In addition to placing controls on the modeling processes and working quickly and carefully, it is vital to employ risk management techniques to prevent the model from going rogue. Algorithmic risk management is similar to discretionary risk management, where limits are placed on position sizes, gross or net exposures, and sector weights. Portfolio managers and the model validation team both need to consider risk management in their processes.

Many large allocators do not manage money directly but invest in a number of external managers. Manager research processes should be able to carefully evaluate quantitative managers and strategies. It is important to evaluate each manager’s backtesting process and ensure that risk management has been carefully programmed into the algorithms. Emerging managers might offer transparency into their trading process after the investor signs a non-disclosure agreement. Data used to evaluate models and manager performance should be related to frequency of the model. Managers with weekly turnover can be easily evaluated on a six-month basis, but it takes a longer time to evaluate performance of managers with longer holding periods. It is important to have a portfolio diversified using multiple models and multiple managers, as you want to fly on a plane with more than one engine and not place your faith in a single airplane engine or a single factor model.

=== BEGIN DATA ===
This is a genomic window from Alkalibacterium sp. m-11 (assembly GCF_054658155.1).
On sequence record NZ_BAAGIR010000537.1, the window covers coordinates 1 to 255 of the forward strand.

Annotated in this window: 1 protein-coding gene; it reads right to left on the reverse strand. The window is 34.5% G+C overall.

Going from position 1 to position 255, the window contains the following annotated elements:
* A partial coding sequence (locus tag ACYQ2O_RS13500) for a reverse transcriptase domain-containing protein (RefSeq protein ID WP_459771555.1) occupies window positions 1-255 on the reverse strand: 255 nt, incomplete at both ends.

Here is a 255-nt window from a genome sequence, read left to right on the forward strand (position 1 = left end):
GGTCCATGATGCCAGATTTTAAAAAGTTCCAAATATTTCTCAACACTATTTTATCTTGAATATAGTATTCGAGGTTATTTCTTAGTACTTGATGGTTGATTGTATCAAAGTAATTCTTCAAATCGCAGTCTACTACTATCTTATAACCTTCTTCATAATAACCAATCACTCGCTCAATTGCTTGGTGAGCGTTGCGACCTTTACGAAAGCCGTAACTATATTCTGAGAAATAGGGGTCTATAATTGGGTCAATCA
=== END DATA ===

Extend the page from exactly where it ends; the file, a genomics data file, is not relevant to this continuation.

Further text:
Investors need to understand these strategies before making a commitment to invest in funds based on machine learning and alternative data. The market for alternative data very inefficient and better alpha may come from cheaper data sets. The key is to look for more unique data that isn’t as widely distributed. Data on satellite images and credit card transactions is both expensive and widely used. As a result of this overexposure, the alpha of this data has been decaying rapidly. Given that 80% of the data ever created has been saved in the last two years, there is no shortage of new data sources. The key is finding this data, accessing it cheaply, and evaluating the alpha potential quickly in an efficient process.

Dutch investors are some of the global leaders of including environmental, social, and governance (ESG) factors into their investment and manager research processes. Machine learning and alternative data processes help APG better track impact of their ESG targeted investments. As part of their manager research process, it is imperative to investigate that alternative data sources used by managers have been obtained ethically and contain no personally identifiable information. Investors need to be careful with ESG data, as many companies don’t disclose this data or do so on an inconsistent basis. ESG data is of variable quality and needs to be closely evaluated.

Concluding remarks were that everyone should learn python, R, machine learning, and data science. These tools will be integral to success in financial markets and will be tested on the next FDP exam. Registration opens May 10 for the next FDP exam, which will be held from October 26 to November 8.

Listen to the full webinar.